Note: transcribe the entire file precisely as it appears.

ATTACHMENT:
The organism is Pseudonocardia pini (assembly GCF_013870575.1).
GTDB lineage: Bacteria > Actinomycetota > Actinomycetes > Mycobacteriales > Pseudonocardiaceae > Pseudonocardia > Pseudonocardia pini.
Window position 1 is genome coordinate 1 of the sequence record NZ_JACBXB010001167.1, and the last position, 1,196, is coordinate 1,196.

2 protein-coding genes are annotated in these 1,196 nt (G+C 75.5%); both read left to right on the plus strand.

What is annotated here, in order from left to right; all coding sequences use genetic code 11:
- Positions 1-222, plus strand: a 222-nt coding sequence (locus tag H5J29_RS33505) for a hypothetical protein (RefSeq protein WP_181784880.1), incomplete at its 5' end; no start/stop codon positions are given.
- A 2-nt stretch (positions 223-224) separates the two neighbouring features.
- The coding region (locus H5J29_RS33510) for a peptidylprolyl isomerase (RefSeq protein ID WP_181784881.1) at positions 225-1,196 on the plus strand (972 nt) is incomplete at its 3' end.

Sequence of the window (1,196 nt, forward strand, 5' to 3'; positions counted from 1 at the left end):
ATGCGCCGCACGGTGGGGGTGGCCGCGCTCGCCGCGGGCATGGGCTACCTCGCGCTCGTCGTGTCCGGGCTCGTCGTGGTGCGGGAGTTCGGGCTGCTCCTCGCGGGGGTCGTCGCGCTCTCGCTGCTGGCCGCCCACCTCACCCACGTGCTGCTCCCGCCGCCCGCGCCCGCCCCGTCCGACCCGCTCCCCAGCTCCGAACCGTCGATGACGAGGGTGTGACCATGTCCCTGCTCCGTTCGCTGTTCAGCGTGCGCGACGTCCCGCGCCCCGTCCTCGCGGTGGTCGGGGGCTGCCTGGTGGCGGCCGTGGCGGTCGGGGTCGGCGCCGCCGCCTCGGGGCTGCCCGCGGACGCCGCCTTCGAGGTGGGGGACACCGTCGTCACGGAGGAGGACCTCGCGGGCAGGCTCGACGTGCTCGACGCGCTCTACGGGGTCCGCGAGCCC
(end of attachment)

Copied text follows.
The organism is Pseudonocardia pini (assembly GCF_013870575.1).
GTDB lineage: Bacteria > Actinomycetota > Actinomycetes > Mycobacteriales > Pseudonocardiaceae > Pseudonocardia > Pseudonocardia pini.
Window position 1 is genome coordinate 1 of the sequence record NZ_JACBXB010001167.1, and the last position, 1,196, is coordinate 1,196.

2 protein-coding genes are annotated in these 1,196 nt (G+C 75.5%); both read left to right on the plus strand.

What is annotated here, in order from left to right; all coding sequences use genetic code 11:
- Positions 1-222, plus strand: a 222-nt coding sequence (locus tag H5J29_RS33505) for a hypothetical protein (RefSeq protein WP_181784880.1), incomplete at its 5' end; no start/stop codon positions are given.
- A 2-nt stretch (positions 223-224) separates the two neighbouring features.
- The coding region (locus H5J29_RS33510) for a peptidylprolyl isomerase (RefSeq protein ID WP_181784881.1) at positions 225-1,196 on the plus strand (972 nt) is incomplete at its 3' end.

Sequence of the window (1,196 nt, forward strand, 5' to 3'; positions counted from 1 at the left end):
ATGCGCCGCACGGTGGGGGTGGCCGCGCTCGCCGCGGGCATGGGCTACCTCGCGCTCGTCGTGTCCGGGCTCGTCGTGGTGCGGGAGTTCGGGCTGCTCCTCGCGGGGGTCGTCGCGCTCTCGCTGCTGGCCGCCCACCTCACCCACGTGCTGCTCCCGCCGCCCGCGCCCGCCCCGTCCGACCCGCTCCCCAGCTCCGAACCGTCGATGACGAGGGTGTGACCATGTCCCTGCTCCGTTCGCTGTTCAGCGTGCGCGACGTCCCGCGCCCCGTCCTCGCGGTGGTCGGGGGCTGCCTGGTGGCGGCCGTGGCGGTCGGGGTCGGCGCCGCCGCCTCGGGGCTGCCCGCGGACGCCGCCTTCGAGGTGGGGGACACCGTCGTCACGGAGGAGGACCTCGCGGGCAGGCTCGACGTGCTCGACGCGCTCTACGGGGTCCGCGAGCCC